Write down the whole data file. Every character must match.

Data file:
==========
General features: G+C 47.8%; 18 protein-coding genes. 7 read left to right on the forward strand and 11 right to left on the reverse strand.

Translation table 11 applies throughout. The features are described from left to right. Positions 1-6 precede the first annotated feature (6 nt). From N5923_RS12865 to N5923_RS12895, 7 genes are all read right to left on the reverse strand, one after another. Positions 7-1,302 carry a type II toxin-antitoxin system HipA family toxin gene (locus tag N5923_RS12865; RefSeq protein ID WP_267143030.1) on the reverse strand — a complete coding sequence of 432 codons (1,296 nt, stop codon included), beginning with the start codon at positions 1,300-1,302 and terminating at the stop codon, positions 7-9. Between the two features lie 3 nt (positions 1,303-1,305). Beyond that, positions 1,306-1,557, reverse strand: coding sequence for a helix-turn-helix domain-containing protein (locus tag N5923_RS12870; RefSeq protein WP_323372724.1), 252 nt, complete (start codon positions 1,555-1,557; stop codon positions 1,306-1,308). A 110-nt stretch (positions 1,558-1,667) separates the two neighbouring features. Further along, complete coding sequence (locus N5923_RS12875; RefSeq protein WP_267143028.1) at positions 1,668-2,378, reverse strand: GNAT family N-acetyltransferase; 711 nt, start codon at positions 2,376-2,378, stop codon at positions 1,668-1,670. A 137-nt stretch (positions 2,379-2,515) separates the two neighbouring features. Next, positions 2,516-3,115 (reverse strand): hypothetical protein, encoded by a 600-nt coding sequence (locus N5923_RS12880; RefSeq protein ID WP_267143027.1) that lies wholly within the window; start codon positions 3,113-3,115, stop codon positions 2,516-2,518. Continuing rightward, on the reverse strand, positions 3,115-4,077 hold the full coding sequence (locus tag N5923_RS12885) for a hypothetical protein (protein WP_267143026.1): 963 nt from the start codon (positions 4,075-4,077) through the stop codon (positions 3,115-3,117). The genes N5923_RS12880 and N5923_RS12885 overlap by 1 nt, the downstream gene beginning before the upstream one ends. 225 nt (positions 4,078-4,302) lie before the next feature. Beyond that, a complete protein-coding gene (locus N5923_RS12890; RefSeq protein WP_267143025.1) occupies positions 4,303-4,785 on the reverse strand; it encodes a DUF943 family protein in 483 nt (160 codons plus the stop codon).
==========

General features: G+C 47.8%; 18 protein-coding genes. 7 read left to right on the forward strand and 11 right to left on the reverse strand.

Translation table 11 applies throughout. The features are described from left to right. Positions 1-6 precede the first annotated feature (6 nt). From N5923_RS12865 to N5923_RS12895, 7 genes are all read right to left on the reverse strand, one after another. Positions 7-1,302 carry a type II toxin-antitoxin system HipA family toxin gene (locus tag N5923_RS12865; RefSeq protein ID WP_267143030.1) on the reverse strand — a complete coding sequence of 432 codons (1,296 nt, stop codon included), beginning with the start codon at positions 1,300-1,302 and terminating at the stop codon, positions 7-9. Between the two features lie 3 nt (positions 1,303-1,305). Beyond that, positions 1,306-1,557, reverse strand: coding sequence for a helix-turn-helix domain-containing protein (locus tag N5923_RS12870; RefSeq protein WP_323372724.1), 252 nt, complete (start codon positions 1,555-1,557; stop codon positions 1,306-1,308). A 110-nt stretch (positions 1,558-1,667) separates the two neighbouring features. Further along, complete coding sequence (locus N5923_RS12875; RefSeq protein WP_267143028.1) at positions 1,668-2,378, reverse strand: GNAT family N-acetyltransferase; 711 nt, start codon at positions 2,376-2,378, stop codon at positions 1,668-1,670. A 137-nt stretch (positions 2,379-2,515) separates the two neighbouring features. Next, positions 2,516-3,115 (reverse strand): hypothetical protein, encoded by a 600-nt coding sequence (locus N5923_RS12880; RefSeq protein ID WP_267143027.1) that lies wholly within the window; start codon positions 3,113-3,115, stop codon positions 2,516-2,518. Continuing rightward, on the reverse strand, positions 3,115-4,077 hold the full coding sequence (locus tag N5923_RS12885) for a hypothetical protein (protein WP_267143026.1): 963 nt from the start codon (positions 4,075-4,077) through the stop codon (positions 3,115-3,117). The genes N5923_RS12880 and N5923_RS12885 overlap by 1 nt, the downstream gene beginning before the upstream one ends. 225 nt (positions 4,078-4,302) lie before the next feature. Beyond that, a complete protein-coding gene (locus N5923_RS12890; RefSeq protein WP_267143025.1) occupies positions 4,303-4,785 on the reverse strand; it encodes a DUF943 family protein in 483 nt (160 codons plus the stop codon).